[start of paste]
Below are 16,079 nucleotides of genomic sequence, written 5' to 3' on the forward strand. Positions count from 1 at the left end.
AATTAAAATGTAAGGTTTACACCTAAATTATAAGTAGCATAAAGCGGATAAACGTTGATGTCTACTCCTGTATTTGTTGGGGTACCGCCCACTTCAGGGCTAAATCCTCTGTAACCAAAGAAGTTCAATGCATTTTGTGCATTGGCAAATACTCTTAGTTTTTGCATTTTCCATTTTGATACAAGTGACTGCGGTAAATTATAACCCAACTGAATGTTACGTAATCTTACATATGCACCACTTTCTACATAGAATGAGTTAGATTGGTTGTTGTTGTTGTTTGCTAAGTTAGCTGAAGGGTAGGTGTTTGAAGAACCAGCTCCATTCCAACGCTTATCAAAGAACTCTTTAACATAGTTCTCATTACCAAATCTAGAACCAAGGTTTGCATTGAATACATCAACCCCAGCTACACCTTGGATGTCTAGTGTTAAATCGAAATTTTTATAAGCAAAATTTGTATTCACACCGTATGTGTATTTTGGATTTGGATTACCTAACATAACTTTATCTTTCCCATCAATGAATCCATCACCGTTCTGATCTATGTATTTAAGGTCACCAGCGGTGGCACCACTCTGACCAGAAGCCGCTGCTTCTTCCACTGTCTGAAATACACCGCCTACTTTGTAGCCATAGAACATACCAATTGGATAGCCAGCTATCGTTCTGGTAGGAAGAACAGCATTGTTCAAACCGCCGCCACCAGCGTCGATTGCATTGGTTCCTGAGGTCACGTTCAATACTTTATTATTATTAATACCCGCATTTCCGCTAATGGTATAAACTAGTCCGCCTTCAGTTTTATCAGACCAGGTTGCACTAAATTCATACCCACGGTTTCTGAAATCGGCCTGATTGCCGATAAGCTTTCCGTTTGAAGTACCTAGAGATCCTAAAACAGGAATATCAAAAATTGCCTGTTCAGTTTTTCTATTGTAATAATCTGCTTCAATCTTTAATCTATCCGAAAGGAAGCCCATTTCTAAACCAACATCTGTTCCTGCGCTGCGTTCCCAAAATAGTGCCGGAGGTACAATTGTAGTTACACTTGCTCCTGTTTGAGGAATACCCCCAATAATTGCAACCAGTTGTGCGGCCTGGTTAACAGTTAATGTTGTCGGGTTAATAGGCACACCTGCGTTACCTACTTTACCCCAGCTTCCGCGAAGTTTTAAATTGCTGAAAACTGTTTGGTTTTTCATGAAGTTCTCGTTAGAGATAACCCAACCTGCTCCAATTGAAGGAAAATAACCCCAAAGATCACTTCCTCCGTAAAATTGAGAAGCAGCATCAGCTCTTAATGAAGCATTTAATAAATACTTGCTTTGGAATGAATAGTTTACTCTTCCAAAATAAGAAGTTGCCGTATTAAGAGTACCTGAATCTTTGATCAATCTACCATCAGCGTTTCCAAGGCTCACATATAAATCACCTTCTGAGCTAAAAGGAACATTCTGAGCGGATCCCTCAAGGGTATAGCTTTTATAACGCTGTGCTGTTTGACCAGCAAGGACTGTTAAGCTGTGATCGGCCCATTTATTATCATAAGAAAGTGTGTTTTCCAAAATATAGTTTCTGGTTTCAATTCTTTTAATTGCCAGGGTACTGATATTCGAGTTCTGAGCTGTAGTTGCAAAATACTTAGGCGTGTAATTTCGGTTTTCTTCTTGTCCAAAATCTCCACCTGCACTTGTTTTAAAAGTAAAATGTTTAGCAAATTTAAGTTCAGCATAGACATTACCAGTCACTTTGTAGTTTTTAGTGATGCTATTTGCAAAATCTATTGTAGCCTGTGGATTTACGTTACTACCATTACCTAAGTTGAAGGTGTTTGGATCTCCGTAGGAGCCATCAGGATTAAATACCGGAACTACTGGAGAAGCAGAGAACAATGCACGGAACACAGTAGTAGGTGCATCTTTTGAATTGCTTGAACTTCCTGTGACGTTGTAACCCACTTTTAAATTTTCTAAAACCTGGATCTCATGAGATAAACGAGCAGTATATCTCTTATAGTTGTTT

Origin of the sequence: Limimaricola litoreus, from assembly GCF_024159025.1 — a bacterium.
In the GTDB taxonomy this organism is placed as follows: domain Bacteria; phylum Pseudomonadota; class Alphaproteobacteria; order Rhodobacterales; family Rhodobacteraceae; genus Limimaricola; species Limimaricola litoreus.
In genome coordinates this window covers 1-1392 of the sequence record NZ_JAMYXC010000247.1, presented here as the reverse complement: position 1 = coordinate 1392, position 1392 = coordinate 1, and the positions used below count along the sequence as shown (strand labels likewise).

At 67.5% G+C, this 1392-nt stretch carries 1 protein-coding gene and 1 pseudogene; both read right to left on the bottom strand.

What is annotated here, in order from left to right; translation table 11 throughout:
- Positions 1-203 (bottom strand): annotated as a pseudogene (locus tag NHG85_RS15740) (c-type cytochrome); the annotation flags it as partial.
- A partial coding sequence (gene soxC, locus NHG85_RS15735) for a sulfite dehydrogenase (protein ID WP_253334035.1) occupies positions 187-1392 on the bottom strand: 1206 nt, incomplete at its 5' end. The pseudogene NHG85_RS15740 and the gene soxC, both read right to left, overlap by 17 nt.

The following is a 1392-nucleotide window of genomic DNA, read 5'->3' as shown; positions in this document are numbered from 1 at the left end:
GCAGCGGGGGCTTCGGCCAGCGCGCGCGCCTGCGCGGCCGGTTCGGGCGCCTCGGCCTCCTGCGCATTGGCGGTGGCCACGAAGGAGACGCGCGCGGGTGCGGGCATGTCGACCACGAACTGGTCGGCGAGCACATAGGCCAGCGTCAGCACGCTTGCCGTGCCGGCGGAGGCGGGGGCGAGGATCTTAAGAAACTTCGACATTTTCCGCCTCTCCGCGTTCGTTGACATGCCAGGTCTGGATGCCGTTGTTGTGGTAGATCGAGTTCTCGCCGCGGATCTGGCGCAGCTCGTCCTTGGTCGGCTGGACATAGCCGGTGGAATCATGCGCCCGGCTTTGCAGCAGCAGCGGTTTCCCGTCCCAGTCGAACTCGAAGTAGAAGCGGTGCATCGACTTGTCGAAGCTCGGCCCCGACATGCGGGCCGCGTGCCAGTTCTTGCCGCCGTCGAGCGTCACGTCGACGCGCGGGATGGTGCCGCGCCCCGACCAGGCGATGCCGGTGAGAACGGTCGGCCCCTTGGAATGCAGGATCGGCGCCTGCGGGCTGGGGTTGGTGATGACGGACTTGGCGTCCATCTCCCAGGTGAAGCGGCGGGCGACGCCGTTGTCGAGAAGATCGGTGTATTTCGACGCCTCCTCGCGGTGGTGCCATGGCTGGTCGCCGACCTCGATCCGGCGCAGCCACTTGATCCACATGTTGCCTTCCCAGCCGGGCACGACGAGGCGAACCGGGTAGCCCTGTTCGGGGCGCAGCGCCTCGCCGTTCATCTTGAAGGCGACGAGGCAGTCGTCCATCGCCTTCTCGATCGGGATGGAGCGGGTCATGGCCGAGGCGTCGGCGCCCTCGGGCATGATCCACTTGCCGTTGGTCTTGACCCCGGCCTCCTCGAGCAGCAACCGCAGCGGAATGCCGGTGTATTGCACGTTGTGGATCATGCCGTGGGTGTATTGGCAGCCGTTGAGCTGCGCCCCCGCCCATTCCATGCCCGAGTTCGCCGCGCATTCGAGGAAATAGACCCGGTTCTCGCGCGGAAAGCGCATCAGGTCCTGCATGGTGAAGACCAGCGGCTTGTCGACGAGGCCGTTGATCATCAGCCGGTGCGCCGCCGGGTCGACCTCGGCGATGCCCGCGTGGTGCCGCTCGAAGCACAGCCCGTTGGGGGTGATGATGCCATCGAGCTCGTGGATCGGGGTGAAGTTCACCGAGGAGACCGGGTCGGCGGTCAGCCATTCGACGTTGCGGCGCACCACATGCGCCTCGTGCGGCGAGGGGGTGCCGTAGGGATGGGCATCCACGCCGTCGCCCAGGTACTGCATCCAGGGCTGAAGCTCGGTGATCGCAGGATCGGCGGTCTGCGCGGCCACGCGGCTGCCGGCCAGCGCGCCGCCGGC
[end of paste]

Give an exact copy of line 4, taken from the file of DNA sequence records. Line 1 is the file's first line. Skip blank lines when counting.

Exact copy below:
In the GTDB taxonomy this organism is placed as follows: domain Bacteria; phylum Pseudomonadota; class Alphaproteobacteria; order Rhodobacterales; family Rhodobacteraceae; genus Limimaricola; species Limimaricola litoreus.